A park owner can apply to the South Australian Civil and Administrative Tribunal (SACAT) for an order for possession when the rented property has been abandoned. The resident is also liable for any loss caused by the abandonment. However, the park owner must mitigate their loss [see Residential Parks Act 2007 (SA) s 84].
If personal property has been abandoned on site by the resident then the park owner must deal with it in accordance with the procedure stated in the legislation. The nature of the abandoned property will dictate what the park owner can do with it [see Residential Parks Act Act 2007 (SA) s 90-94]. See 'Personal property'.
Deciding if a property has been abandoned
The following considerations are taken into account:
- unpaid rent;
- if the dwelling is unoccupied and neglected;
- if mail remains uncollected;
- reports from neighbours or other residents about the absence or whereabouts of the resident;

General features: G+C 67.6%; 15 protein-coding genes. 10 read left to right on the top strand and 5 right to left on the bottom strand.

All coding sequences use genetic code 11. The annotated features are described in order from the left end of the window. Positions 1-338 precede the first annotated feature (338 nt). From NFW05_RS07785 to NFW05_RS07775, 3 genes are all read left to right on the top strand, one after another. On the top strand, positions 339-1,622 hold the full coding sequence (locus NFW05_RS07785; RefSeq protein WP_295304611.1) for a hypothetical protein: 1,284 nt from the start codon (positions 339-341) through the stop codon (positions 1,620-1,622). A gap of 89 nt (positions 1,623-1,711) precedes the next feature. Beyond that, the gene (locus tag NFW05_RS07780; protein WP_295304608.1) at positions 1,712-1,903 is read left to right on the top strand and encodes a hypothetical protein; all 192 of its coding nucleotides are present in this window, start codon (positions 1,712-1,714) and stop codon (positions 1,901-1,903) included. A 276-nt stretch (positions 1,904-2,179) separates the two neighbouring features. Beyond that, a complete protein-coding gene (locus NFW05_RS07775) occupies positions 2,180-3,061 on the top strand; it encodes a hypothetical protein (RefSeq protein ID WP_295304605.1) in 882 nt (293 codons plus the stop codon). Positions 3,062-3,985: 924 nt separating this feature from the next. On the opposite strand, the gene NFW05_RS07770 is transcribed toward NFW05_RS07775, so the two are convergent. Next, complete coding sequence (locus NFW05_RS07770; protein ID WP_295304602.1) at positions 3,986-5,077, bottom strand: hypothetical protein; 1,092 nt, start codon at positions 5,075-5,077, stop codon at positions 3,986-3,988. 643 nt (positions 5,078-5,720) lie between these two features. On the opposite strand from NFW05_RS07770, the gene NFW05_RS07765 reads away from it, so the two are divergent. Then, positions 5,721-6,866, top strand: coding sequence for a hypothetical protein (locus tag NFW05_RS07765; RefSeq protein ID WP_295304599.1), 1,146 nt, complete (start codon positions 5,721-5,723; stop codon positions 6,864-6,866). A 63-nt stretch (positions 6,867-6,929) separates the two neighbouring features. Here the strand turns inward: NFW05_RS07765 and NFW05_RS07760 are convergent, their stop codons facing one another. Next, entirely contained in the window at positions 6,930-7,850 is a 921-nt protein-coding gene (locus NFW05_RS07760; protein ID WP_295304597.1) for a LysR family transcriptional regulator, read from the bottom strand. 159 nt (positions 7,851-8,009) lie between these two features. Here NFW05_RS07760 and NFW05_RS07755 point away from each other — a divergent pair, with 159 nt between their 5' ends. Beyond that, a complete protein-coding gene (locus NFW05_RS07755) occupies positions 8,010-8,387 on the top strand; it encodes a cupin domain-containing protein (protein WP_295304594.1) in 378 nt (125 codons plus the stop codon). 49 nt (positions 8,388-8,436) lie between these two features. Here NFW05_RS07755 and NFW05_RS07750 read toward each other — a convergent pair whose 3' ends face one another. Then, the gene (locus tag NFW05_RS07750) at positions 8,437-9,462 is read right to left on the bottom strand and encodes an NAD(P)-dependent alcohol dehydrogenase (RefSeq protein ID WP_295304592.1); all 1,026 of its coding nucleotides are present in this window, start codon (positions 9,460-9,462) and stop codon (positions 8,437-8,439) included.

- whether electricity or other services have been disconnected;
- whether personal effects have been removed from the property.
See Residential Parks Act 2007 (SA) s 84.
Repossession of rented property
No one can enter a rented property to take possession of it before or after the end of a residential park agreement unless the resident abandons it, voluntarily gives up possession or the person is authorized by order of a court or SACAT. Only a bailiff of SACAT can enforce an order of repossession [see Residential Parks Act 2007 (SA) ss 85 and 87].
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